Compressing and decompressing are vital parts of daily computer life. When you “rip” a song from a CD onto your computer and then onto a personal digital music player, creating an AAC, MP3, or WMA file, you’re compressing the original AIFF file into a smaller, more portable size. When you play back the song, your computer or iPod decompresses, on the fly, the song file so that it plays with good fidelity. Same thing goes with QuickTime movie files. AAC, MP3, WMA are all called “codecs”, which is short for compression/decompression.
Compression/decompression has been around for a long time. Back in the days of 56k modems (sorry, Georgetown folks, for bringing up the painful subject) and floppy disks, people used to compress anything they sent or stored. The standard on the PC side-of-the-house has always been the Zip format, while until recently Mac users relied predominantly on the Stuffit application.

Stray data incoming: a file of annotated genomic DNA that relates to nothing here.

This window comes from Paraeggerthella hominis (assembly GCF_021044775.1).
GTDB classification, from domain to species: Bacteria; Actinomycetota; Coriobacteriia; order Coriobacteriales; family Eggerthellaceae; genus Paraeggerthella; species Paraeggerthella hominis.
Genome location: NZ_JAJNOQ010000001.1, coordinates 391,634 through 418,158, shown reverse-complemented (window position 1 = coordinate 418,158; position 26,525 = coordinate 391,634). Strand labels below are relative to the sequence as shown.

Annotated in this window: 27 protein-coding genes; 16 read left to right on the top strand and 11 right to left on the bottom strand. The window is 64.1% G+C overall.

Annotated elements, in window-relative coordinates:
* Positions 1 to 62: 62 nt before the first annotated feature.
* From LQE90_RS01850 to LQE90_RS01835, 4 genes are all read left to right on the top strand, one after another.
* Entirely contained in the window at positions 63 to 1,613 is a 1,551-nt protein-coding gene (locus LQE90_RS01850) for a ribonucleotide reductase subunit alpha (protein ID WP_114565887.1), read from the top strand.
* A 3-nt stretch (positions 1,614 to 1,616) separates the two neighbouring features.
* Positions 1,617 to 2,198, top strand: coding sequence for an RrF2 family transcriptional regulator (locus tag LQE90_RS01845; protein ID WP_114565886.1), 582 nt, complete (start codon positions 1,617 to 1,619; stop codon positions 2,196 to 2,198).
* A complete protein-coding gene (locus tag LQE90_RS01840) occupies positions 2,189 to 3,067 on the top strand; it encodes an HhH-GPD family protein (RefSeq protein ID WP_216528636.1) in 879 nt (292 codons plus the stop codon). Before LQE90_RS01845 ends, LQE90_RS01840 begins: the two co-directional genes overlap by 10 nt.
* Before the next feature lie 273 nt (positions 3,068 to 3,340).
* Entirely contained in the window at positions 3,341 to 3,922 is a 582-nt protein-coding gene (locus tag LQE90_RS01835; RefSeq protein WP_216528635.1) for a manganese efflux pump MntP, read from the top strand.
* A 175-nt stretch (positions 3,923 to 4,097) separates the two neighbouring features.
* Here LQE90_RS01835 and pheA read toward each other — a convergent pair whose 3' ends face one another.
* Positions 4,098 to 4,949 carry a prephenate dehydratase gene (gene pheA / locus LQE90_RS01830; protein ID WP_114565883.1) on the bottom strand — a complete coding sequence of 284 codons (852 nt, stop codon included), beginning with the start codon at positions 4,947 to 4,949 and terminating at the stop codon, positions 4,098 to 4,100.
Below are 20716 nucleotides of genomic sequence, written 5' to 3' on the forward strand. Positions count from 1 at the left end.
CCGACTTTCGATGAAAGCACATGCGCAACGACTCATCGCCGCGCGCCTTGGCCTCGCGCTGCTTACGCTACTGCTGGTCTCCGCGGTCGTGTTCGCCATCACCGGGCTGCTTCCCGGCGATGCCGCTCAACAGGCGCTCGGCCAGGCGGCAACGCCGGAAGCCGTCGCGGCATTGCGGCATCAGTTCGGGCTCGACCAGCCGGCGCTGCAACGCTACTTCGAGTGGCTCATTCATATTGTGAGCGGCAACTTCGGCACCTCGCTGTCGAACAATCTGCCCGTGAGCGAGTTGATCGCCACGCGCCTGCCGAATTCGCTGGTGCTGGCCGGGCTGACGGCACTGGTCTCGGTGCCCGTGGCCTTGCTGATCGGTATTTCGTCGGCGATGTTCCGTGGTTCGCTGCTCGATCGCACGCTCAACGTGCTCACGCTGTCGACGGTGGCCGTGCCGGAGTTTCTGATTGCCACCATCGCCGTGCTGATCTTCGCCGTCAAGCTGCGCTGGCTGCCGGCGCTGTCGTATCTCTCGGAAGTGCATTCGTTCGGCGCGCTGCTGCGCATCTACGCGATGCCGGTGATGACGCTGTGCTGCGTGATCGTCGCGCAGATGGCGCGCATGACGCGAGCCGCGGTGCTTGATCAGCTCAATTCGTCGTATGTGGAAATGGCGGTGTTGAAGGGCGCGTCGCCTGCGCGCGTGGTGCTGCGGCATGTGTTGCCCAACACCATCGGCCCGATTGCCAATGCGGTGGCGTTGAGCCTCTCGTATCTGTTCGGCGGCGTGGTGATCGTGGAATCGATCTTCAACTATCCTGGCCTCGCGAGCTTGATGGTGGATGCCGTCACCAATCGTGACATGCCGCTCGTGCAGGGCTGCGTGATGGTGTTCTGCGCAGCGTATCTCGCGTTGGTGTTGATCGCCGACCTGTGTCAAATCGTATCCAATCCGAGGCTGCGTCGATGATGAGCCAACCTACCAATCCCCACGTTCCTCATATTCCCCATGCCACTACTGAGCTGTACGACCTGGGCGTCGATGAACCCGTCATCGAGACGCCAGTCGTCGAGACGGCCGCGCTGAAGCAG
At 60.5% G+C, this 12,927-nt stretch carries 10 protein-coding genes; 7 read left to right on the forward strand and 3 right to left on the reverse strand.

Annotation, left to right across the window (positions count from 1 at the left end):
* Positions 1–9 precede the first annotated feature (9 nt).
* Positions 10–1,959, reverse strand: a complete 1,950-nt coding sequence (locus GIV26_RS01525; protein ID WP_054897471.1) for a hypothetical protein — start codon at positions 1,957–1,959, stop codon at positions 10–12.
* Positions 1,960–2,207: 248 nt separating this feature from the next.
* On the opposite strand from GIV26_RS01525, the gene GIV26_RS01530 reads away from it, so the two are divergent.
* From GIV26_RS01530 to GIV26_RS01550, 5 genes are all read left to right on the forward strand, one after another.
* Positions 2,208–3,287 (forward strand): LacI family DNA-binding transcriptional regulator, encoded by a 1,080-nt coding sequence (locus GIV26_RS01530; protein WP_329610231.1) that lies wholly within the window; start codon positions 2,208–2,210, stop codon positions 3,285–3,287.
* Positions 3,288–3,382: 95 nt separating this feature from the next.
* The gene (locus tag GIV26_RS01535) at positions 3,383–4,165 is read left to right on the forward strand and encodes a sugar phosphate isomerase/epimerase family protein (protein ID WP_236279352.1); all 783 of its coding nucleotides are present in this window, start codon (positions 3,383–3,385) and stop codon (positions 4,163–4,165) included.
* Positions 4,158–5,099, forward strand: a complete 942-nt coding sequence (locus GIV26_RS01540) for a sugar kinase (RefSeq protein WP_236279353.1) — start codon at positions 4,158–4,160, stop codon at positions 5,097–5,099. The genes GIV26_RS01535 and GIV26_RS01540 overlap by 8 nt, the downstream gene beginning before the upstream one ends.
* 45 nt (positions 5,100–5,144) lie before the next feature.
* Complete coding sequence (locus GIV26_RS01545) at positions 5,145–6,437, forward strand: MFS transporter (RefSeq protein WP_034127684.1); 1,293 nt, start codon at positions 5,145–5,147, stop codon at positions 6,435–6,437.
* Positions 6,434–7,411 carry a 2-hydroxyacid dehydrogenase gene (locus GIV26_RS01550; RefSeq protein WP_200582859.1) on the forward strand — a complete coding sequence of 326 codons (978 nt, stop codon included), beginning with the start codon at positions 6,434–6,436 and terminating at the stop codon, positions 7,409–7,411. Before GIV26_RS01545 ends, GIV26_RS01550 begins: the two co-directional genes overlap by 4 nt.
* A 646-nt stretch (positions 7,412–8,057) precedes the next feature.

Simple file compression systems replace strings of similar characters with coding that signifies the entire string. For example, a data string of XXXXXXXXXX would be replaced with a two-or-three-character code that means “10 X’s in a row” that takes up less space in the file. More complex systems are in use as well, but discussing those would raise the “geek quotient” of this column well past humanly-tolerable limits.
Mac OS X now includes built-in support for the Zip format. In fact, get a new Mac, or do an Erase and Install to Mac OS 10.4 Tiger, and you’ll discover that the venerable Stuffit Expander is no longer bundled with the system. And, if you just do a straight upgrade and leave you older version of Stuffit installed, you may find that Tiger “breaks” it. However, you can download a new version of the free Stuffit Expander from www.stuffit.com. And you should, because even though the Mac OS doesn’t come with Stuffit anymore, many software developers (and heck, even old Mac OS 9 users) still use it to compress the stuff they share.
So, which is better? The Quicken User Guide PDF file I used in the Preview vs. Reader Shootout, goes from 7.7 MB to 6.2 MB when Zipped. The same file, using Stuffit, shrinks to 6.1 MB. However, Stuffit takes about ten times longer to do it. More on the pros and cons next time.
© 2005 Peter F. Zimowski